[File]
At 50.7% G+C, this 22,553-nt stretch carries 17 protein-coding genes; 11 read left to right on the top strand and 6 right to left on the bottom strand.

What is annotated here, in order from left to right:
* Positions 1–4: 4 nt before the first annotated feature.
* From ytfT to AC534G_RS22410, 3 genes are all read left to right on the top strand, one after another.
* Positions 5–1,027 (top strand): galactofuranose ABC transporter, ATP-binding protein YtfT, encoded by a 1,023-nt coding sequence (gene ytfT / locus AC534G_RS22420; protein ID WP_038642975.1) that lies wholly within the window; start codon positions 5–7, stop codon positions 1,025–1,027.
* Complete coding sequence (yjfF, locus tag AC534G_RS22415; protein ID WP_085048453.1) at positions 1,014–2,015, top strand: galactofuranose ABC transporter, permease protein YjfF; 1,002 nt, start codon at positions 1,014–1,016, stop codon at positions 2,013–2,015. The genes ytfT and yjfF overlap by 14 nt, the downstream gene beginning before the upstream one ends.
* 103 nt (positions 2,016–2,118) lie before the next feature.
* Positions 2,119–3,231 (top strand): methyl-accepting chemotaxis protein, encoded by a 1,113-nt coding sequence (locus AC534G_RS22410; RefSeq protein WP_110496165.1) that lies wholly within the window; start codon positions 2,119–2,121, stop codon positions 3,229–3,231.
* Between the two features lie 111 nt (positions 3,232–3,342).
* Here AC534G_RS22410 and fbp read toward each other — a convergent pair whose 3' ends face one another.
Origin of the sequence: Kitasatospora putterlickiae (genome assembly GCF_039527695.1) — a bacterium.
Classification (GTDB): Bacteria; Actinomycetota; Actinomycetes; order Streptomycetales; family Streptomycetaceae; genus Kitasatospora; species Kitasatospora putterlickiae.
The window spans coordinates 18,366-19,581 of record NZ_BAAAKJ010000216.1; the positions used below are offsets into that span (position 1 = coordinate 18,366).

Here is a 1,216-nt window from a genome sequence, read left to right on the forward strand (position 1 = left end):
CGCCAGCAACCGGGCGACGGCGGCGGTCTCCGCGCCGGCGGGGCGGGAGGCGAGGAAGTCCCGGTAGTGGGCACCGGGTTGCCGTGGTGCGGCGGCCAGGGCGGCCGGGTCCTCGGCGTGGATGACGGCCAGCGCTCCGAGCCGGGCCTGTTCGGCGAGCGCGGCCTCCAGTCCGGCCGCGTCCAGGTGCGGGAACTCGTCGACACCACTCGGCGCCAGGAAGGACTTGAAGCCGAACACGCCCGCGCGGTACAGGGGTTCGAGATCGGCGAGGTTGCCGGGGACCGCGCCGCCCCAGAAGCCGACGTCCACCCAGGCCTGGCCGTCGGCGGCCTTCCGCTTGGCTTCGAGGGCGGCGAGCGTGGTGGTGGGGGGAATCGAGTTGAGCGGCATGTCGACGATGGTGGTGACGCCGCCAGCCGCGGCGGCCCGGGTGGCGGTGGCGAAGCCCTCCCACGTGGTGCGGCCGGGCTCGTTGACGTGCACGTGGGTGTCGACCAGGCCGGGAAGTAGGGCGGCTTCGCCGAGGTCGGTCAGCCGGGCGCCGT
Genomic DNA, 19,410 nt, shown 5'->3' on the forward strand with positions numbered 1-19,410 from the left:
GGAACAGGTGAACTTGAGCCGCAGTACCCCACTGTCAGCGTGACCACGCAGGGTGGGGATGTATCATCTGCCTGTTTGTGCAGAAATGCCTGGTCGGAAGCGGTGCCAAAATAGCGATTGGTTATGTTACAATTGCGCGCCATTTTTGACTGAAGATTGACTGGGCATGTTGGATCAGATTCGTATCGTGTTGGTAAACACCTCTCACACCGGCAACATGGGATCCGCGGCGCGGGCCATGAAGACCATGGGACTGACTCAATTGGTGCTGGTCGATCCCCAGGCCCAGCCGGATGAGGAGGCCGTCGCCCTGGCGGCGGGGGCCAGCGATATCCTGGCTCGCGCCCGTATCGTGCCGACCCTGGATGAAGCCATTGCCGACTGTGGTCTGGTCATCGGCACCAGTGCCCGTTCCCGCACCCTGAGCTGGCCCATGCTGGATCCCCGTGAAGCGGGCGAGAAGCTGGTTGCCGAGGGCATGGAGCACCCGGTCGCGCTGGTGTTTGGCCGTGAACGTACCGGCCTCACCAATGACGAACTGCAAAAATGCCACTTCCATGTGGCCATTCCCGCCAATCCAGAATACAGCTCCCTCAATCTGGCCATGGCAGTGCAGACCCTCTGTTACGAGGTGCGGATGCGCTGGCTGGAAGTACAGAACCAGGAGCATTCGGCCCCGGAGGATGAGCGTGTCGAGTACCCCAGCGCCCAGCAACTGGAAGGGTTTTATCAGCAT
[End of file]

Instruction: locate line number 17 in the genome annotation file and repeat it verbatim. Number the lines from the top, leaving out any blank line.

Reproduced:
GGAACAGGTGAACTTGAGCCGCAGTACCCCACTGTCAGCGTGACCACGCAGGGTGGGGATGTATCATCTGCCTGTTTGTGCAGAAATGCCTGGTCGGAAGCGGTGCCAAAATAGCGATTGGTTATGTTACAATTGCGCGCCATTTTTGACTGAAGATTGACTGGGCATGTTGGATCAGATTCGTATCGTGTTGGTAAACACCTCTCACACCGGCAACATGGGATCCGCGGCGCGGGCCATGAAGACCATGGGACTGACTCAATTGGTGCTGGTCGATCCCCAGGCCCAGCCGGATGAGGAGGCCGTCGCCCTGGCGGCGGGGGCCAGCGATATCCTGGCTCGCGCCCGTATCGTGCCGACCCTGGATGAAGCCATTGCCGACTGTGGTCTGGTCATCGGCACCAGTGCCCGTTCCCGCACCCTGAGCTGGCCCATGCTGGATCCCCGTGAAGCGGGCGAGAAGCTGGTTGCCGAGGGCATGGAGCACCCGGTCGCGCTGGTGTTTGGCCGTGAACGTACCGGCCTCACCAATGACGAACTGCAAAAATGCCACTTCCATGTGGCCATTCCCGCCAATCCAGAATACAGCTCCCTCAATCTGGCCATGGCAGTGCAGACCCTCTGTTACGAGGTGCGGATGCGCTGGCTGGAAGTACAGAACCAGGAGCATTCGGCCCCGGAGGATGAGCGTGTCGAGTACCCCAGCGCCCAGCAACTGGAAGGGTTTTATCAGCAT